Flash droughts developing faster in southeast China amid climate change
A new PolyU study published in Nature Communications has found that southeast China – the region spanning from the Yangtze River Delta to Hainan province – is at a higher risk of experiencing more rapid drying, with an increase in the proportion of flash droughts developed within five days by as much as 18.67 per cent during 2000 - 2020.
The finding by Dr Wang Shuo, Assistant Professor of PolyU’s Department of Land Surveying and Geo-Informatics, showed that contrary to the common understanding that the region is vulnerable to typhoons, rainstorms and floods, rapidly developing flash droughts are actually emerging at a faster rate in the region and many parts of the world amid climate change.
Ordinary droughts usually take five to six months or an even longer time to develop to full strength. But for flash droughts, their rapid onset in less than a month and the fast depletion of water availability means there are less early warning indicators for impact preparation, according to Dr Wang.
“Flash drought occurrence is often accompanied by above-average temperatures and a precipitation deficit, which may trigger compound extreme events such as the concurrence of a flash drought and heat wave. Thus, flash droughts can pose even more serious threats to urbanised areas like Hong Kong due to the urban heat island effect,” he said.
Compared with traditional, slowly developing droughts, flash droughts evolve with a relatively fast depletion of soil moisture that may cause an imbalance of ecosystems and agricultural systems.
Based on different data sets that use satellite soil moisture measurements, the study found that although flash droughts are not becoming more frequent in most parts of the world, they are developing at a faster rate (i.e. in a shorter period of time). Out of all flash droughts that occurred in the past two decades, these data sets showed that there was about 33.64 - 46.18 per cent of flash droughts that developed within five days, representing an increase of 3.23 - 19.03 per cent during the period.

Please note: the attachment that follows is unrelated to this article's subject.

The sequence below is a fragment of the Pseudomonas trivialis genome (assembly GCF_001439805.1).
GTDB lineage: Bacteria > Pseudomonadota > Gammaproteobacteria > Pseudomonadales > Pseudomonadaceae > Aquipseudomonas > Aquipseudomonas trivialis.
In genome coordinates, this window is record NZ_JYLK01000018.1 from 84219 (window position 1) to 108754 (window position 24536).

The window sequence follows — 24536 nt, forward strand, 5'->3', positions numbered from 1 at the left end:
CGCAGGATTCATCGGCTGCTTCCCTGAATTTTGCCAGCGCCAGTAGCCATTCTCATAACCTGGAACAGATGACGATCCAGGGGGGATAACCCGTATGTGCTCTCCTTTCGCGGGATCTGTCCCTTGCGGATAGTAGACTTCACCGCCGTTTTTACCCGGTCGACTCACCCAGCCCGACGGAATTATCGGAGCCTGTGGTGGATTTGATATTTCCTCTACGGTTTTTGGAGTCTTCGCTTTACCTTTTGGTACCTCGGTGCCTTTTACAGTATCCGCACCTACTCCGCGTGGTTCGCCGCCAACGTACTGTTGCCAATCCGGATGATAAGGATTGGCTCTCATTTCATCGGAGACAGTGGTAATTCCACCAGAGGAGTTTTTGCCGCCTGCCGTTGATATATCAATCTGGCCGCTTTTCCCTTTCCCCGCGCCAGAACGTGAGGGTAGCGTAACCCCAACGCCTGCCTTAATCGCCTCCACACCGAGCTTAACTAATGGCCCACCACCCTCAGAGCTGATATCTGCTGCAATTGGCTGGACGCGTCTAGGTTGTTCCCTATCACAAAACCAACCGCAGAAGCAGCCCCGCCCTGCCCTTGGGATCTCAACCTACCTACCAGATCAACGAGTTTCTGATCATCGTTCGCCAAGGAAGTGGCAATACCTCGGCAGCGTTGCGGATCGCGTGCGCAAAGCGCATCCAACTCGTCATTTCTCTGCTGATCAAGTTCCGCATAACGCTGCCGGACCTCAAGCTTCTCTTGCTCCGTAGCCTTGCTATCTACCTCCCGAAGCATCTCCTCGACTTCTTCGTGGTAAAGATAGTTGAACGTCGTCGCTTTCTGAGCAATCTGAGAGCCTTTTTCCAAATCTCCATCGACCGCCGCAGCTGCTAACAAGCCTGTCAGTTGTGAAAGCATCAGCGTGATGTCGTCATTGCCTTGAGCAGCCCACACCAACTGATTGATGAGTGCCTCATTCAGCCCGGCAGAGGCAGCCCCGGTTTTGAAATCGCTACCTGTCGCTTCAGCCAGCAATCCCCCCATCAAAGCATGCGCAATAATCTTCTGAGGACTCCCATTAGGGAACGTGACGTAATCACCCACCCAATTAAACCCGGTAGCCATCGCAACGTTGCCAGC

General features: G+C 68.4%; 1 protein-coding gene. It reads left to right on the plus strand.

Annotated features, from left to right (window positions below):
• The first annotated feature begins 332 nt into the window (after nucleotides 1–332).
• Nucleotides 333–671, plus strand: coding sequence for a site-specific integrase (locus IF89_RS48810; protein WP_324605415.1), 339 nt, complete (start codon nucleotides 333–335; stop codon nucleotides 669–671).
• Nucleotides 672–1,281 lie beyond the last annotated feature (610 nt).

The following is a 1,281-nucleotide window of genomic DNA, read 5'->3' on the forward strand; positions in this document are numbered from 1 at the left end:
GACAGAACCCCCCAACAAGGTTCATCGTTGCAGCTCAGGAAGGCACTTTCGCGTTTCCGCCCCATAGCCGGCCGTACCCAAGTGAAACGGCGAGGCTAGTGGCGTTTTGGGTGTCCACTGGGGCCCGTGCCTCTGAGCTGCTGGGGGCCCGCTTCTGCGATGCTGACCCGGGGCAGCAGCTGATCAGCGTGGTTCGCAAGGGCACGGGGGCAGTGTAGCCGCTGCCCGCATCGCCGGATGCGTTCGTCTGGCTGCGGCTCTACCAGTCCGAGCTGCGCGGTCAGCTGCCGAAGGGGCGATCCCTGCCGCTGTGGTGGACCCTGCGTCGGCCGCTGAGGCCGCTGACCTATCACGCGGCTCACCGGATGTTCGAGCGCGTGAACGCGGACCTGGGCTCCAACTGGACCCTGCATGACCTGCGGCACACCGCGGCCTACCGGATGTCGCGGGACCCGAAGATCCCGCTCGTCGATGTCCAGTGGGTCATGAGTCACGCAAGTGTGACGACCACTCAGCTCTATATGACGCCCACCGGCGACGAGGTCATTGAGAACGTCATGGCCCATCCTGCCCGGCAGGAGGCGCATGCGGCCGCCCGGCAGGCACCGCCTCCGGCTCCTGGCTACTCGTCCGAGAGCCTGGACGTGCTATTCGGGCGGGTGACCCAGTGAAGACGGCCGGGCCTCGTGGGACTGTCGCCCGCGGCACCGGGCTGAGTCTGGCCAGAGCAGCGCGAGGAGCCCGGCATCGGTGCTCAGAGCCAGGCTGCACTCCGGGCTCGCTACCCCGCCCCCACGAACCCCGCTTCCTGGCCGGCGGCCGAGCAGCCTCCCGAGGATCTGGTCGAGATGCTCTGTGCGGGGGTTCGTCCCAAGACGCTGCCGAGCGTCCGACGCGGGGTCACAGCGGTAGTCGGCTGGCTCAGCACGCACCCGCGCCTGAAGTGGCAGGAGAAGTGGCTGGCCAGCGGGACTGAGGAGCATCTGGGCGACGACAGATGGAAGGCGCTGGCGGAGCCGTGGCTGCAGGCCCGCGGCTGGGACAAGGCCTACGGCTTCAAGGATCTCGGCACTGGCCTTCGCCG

“Governments and the public should realise the increasing flash drought risk in addition to commonly known extreme weather events, and adapt to such emerging climate-induced natural disasters. It is crucial to improve traditional drought monitoring systems and indicators for capturing rapidly evolving flash droughts,” Dr Wang said.
You Might Also Like
“Art and Culture Series” back in May to celebrate PolyU 85th Anniversary
Art and culture enrich our lives in many ways, inspiring our creativity and nurturing our appreciation of beauty. At PolyU, art an...
Transforming research excellence into societal impact
With the concerted efforts of scientists and researchers from different academic backgrounds, PolyU brings together knowledge, experience and intelligence to solve pressing problems of our time, working towards a more sustainable future for all. The Faculty of Applied Science and Textiles (FAST) has recently produced the new “FAST Research Impact 2022” video series, illustrating how FAST researchers translate their research into real-world applications and contribute to society and the world. Check out the teaser video to learn more!
Nine PolyU disciplines rank top 10 nationally by Research.com
PolyU is thrilled to announce that the University has attained remarkable results in the recently announced 2022 Top Universities Rankings conducted by the international academic website Research.com, based on the assessment of h-index performance...